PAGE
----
What are the Diabetes Risk Factors?

Are you at risk for diabetes? Check out this list of risk factors for diabetes type 1, type 2, and gestational diabetes on HealthyPlace.

Are you at risk of developing diabetes? The average American has a 1 in 100 chance (1 percent) of developing type 1 diabetes by age 70 years. The chances of getting type 2 diabetes are at 1 in 9 (11 percent). That’s why understanding diabetes risk factors is an important part of avoiding this serious illness.

Diabetes defined is a group of illnesses in which the body either doesn’t produce enough insulin or doesn’t use insulin efficiently. In either case, glucose (sugar that is the product of the digestion of carbohydrates) stays in the bloodstream rather than being led by insulin into the body’s cells. The result is hyperglycemia, or high blood sugar, and there are numerous health dangers accompanying it. Certain diabetes risk factors indicate that someone’s chances of diabetes are higher than average.  

Diabetes is categorized by type, and diabetes risk factors differ accordingly. The main types of diabetes are type 1, type 2, prediabetes, and gestational diabetes (sometimes called GDM for gestational diabetes mellitus). Each one is unique and comes with its own set of risk factors, although there is overlap between some of the types.

Here’s a look at diabetes risk factors by type.

Risk Factors of Diabetes Type 1

In type 1 diabetes, the body doesn’t make insulin or makes such a small amount that there’s not enough to move glucose from the bloodstream into the cells of the body. Type 1 usually begins in childhood or early adulthood; however, it can develop at any age ("What Are the Symptoms of Diabetes in a Child?").

Unfortunately, risk factors of diabetes type 1 are poorly understood. Medical professionals and health researchers have identified a few factors that are involved in the onset of type 1 diabetes:

  • Genetic components
  • Environmental elements
  • Autoimmune aspects

While researchers are working to pinpoint risk factors of type 1 diabetes, it’s currently impossible to predict who will develop this disease and what puts people at increased risk.

Type 2 Diabetes Risk Factors and Risk Factors for Prediabetes

Unlike type 1, the diabetes risk factors type 2 are well understood by the medical community. Because one-third of adults in the United States is in jeopardy of this illness, and because type 2 is preventable, knowing the risk factors is essential.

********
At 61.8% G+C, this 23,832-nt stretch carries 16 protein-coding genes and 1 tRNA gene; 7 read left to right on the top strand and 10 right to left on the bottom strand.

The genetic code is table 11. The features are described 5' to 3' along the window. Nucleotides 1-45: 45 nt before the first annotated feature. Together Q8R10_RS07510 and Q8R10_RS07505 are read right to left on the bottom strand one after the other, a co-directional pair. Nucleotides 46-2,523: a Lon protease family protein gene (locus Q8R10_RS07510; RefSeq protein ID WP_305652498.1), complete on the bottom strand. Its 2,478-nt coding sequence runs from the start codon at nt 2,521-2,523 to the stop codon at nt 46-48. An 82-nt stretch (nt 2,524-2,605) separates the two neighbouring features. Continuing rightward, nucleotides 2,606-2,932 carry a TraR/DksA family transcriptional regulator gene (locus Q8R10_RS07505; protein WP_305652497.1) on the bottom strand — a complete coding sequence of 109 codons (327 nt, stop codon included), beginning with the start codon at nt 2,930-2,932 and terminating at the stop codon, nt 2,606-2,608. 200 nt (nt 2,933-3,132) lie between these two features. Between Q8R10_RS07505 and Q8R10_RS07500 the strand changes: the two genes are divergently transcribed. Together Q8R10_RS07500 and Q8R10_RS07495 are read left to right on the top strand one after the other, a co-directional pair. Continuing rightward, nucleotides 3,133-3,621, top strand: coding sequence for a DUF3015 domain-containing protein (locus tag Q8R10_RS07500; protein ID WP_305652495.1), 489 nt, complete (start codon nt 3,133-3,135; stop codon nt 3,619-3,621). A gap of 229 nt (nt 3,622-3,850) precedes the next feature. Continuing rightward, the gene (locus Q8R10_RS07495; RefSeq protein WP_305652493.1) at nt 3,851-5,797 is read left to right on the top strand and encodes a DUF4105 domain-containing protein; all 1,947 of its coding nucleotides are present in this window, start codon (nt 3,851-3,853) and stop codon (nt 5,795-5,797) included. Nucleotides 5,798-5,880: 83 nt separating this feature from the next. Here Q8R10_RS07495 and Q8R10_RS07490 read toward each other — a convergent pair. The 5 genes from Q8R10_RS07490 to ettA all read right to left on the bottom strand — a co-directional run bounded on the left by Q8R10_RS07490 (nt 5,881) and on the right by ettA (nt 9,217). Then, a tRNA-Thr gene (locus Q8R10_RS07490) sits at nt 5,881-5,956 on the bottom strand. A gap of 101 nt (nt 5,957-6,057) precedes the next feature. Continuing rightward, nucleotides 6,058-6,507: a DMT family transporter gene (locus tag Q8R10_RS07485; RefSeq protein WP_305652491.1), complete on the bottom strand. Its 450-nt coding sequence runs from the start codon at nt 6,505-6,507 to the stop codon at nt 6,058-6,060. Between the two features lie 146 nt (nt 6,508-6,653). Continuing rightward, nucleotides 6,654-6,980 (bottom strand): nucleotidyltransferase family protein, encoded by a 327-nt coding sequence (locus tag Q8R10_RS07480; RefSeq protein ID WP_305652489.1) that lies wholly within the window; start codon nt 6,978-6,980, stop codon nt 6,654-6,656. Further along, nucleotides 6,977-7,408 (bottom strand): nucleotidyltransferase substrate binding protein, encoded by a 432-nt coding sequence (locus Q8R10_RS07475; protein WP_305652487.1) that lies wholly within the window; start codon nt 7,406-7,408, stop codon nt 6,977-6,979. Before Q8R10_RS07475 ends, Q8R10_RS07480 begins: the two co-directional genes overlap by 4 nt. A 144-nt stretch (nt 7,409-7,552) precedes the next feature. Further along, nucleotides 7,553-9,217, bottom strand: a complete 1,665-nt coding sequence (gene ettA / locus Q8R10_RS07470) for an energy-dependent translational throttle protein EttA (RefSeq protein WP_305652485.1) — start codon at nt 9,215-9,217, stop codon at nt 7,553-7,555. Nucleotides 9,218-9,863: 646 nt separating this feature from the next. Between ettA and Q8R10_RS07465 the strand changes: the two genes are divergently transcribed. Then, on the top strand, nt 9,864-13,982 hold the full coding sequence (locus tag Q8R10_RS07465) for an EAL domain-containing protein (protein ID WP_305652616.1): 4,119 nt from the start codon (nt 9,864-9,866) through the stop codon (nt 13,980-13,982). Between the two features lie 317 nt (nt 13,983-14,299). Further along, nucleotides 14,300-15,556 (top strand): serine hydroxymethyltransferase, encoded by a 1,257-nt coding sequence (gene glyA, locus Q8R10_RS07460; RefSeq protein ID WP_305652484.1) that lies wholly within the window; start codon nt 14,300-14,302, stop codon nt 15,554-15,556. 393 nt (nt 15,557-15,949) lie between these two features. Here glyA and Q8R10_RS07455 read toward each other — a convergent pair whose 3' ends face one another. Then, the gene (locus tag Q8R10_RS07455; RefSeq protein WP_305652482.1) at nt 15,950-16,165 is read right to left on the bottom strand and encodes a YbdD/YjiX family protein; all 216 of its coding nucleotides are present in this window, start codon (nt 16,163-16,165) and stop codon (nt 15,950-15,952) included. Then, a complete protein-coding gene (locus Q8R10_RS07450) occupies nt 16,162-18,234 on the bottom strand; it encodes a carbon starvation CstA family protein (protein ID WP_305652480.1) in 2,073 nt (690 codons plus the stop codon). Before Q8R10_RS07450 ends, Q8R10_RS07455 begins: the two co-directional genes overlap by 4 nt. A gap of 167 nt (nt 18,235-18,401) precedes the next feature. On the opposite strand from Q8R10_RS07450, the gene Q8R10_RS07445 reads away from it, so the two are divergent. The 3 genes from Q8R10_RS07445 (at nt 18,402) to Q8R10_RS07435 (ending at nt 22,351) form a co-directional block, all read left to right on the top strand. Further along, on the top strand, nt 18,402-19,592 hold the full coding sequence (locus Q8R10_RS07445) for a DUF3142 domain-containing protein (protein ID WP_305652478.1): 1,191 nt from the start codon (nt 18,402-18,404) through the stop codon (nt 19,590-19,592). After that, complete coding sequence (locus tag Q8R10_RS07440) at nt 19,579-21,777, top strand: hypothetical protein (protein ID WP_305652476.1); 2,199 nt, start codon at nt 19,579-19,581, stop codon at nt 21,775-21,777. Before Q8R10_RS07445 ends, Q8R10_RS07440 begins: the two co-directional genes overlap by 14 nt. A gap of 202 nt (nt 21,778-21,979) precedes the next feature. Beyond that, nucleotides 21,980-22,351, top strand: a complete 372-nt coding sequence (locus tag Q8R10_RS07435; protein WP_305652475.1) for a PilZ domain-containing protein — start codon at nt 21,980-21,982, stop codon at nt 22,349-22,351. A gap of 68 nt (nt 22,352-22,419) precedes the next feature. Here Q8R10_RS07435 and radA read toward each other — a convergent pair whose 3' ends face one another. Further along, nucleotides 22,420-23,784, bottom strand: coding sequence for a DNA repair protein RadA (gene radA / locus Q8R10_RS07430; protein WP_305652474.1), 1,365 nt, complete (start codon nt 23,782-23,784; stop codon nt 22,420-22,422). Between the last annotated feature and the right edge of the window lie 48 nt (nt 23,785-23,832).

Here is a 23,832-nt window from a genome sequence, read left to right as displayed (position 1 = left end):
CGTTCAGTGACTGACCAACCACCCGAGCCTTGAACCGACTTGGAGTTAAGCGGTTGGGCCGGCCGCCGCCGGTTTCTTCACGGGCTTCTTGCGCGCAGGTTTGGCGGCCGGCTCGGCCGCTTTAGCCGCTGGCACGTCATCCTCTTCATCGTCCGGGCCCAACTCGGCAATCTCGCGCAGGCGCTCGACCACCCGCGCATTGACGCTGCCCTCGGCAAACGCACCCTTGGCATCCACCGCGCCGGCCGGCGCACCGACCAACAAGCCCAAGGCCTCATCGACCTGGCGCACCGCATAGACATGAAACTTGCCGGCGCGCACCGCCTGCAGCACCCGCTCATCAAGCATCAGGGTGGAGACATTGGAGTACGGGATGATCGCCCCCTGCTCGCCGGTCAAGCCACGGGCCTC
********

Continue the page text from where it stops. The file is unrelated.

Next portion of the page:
Are you or a loved one at risk? Check out this list of type 2 diabetes risk factors to determine how many you have:

  • Overweight or obesity
  • Body mass index (BMI) higher than the normal range
  • Sedentary lifestyle
  • Poor nutrition and other eating habits (overeating, eating while watching television or on the run)
  • High blood pressure
  • Family history of diabetes (parents, siblings with diabetes)
  • Age (while even children can develop type 2, the risk increases over the age of 40)
  • Ethnicity (people of African, Latino, Asian, Pacific Island, or Native descent are at increased risk of type 2 diabetes)
  • Prior gestational diabetes

There is also a condition known as prediabetes. Prediabetes means that blood sugar levels are higher than normal but not yet high enough to be diagnosed as type 2 diabetes. The prediabetes risk factors are the same as those for type 2. Having prediabetes increases the risk of developing type 2 diabetes.

Gestational Diabetes Risk Factors

Gestational diabetes is diabetes that develops during pregnancy and disappears within approximately six weeks after delivery. Gestational diabetes risk factors are similar to those for type 2 and prediabetes and include:

  • Overweight or obesity
  • Smoking
  • High blood glucose
  • Unhealthy cholesterol levels
  • High blood pressure
  • Sedentary lifestyle
  • Poor nutrition and consumption of unhealthy food and drinks
  • Over age 25
  • Family history
  • Ethnicity (the same ethnic groups at higher risk for type 2 are also at increased risk for gestational diabetes)

Knowing if you have the risk factors for diabetes can help you know if you or a loved one could be in danger of developing diabetes ("Do I Have Diabetes? Here's How to Tell "). This allows you to become less susceptible to the disease and even prevent it by avoiding the risk factors for diabetes.

If you think you may be at risk for diabetes, talk to your doctor and work with him or her to develop a health plan. Make lifestyle changes that eliminate the risk factors and replace them with a life of wellness.

article references

APA Reference
Peterson, T. (2022, January 4). What are the Diabetes Risk Factors?, HealthyPlace. Retrieved on 2024, July 16 from

Last Updated: January 12, 2022

Medically reviewed by Harry Croft, MD

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